Showing posts with label story structure. Show all posts
Showing posts with label story structure. Show all posts

Tuesday, May 5, 2020

Author Study: Revisiting Lesléa Newman

Last June, I wrote a mentor text author study featuring poet, author, and activist Lesléa Newman. At the end of that post was the cover of what was to be her forthcoming book, Welcoming Elijah: A Passover Tale with a Tail, illustrated by Susan Gal. Since my library is closed because of the pandemic, I do not have access to a body of work from another author to feature this month. So I looked at what makes Newman’s latest work worthy of study.


Welcoming Elijah: A Passover Tale with a Tail uses a poetic parallel sentence structure to tell the story of a boy and a kitten. Inside, a young boy takes part in a Seder, outside a stray kitten follows a similar ritual. 


Early on Newman engages playful language using the homophone tale and tail in the title. The alternating couplets create a sense of connectedness between the parallel story lines.

Inside, candles glowed.
Outside, stars twinkled.

Inside, the boy drank grape juice.
Outside, the kitten lapped at a puddle.


Using a Seder as the setting allows Newman to show how a family celebrates Passover. Two stories unfold through the point of view of a young boy and a stray kitten. Inside, children follow the boy and experience what happens during a Seder. Outside that same night children witness the kitten as it mirrors the boy's actions in its own way.  And in the ending, when the characters and story interconnect, it is welcoming.

The story is sweet and endearing and the artwork represents a festive night inside in comparison and contrast to the mood and atmosphere outside.

Tuesday, November 7, 2017

Mentor Text Study: Barbara Rosenstock

Why do you write children’s books? It’s pretty clear Barbara Rosenstock does because she loves history and people. Two perfect interests for someone who writes picture book biographies. Whether writing about historical figures from the past or modern figures from more recent times, Rosenstock brings the stories of her characters to life for her young audience through her writing. She’s a multiple award winning author. Her book, The Noisy Paint Box, with illustrator Mary GrandPré, is a 2015 Caldecott Honor book.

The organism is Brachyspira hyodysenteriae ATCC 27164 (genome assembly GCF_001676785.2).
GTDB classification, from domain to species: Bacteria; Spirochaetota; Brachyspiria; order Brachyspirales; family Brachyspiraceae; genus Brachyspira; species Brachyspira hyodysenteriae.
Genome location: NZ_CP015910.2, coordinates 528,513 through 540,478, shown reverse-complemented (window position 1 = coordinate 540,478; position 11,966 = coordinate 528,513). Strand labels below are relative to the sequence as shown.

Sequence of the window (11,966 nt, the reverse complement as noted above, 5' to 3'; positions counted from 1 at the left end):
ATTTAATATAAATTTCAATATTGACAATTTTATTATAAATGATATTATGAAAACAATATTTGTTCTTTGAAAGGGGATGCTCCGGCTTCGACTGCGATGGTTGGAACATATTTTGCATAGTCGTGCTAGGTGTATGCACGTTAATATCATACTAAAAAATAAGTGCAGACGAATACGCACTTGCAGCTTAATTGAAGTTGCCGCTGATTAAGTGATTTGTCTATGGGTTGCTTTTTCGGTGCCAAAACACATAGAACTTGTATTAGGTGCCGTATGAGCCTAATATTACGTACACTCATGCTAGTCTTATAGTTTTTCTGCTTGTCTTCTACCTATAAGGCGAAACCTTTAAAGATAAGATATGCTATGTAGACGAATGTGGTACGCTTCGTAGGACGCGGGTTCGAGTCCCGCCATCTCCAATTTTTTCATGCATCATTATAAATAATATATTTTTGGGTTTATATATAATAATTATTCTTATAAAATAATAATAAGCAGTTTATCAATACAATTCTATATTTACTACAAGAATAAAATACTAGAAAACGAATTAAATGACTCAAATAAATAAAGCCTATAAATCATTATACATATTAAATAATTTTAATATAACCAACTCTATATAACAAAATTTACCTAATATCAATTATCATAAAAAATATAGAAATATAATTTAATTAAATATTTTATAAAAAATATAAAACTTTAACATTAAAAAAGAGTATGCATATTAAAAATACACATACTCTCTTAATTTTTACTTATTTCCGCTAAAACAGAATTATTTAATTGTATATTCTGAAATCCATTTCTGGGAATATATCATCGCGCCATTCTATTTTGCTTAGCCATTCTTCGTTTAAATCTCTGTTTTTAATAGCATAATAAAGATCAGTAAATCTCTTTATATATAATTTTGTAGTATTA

Narrative Nonfiction vs. Historical Fiction

Narrative nonfiction uses a classic plot structure and storytelling techniques - a beginning, middle and end; a story arc, scenes, dialogue - all based on accurate, verifiable evidence. It is possible to use creative storytelling to tell a true story.

Historical fiction uses the author’s imagination to invent or reinvent characters, scenes and dialogue to tell a fictional story based on real people, a true event or time period.

In Fearless: The Story of Racing Legend Louise Smith, Rosenstock brings to readers a little known part of American race car history, the story of the first competitive female race car driver. Rev up your engines! This story is action packed and inspirational for free spirited, daring girls who follow their dreams.

The Noisy Paint Box is the story of the Russian abstract artist Vasya Kandinsky. The events are true, but the dialogue is imagined by the author. It paints a story with words that speak to our senses.

The Heartbeat of a Story

In addition to the bones of a story – a beginning, middle, and end – a picture book biography must also have a heartbeat. The story is, after all, about a person. And it’s important for the biographer to know how a young audience will connect to their subject’s life, experiences and or achievements to the larger human condition. The answer to this question is vital: Why does this person’s contribution to the world matter? Rosenstock's books are great examples to show how she focused her writing to do just that. For example:

In 1814 the British burned the Washington D.C. capitol and Thomas Jefferson’s books from his personal library rebuilt the Library of Congress.

“Thomas Jefferson learned to read. And then, he never stopped.” - Thomas Jefferson Builds A Library 

President Teddy Roosevelt left Washington D. C. to go camping in Yosemite with California naturalist John Muir. That trip inspired the campaign to protect and preserve the nation’s wilderness through the establishment of our National Parks.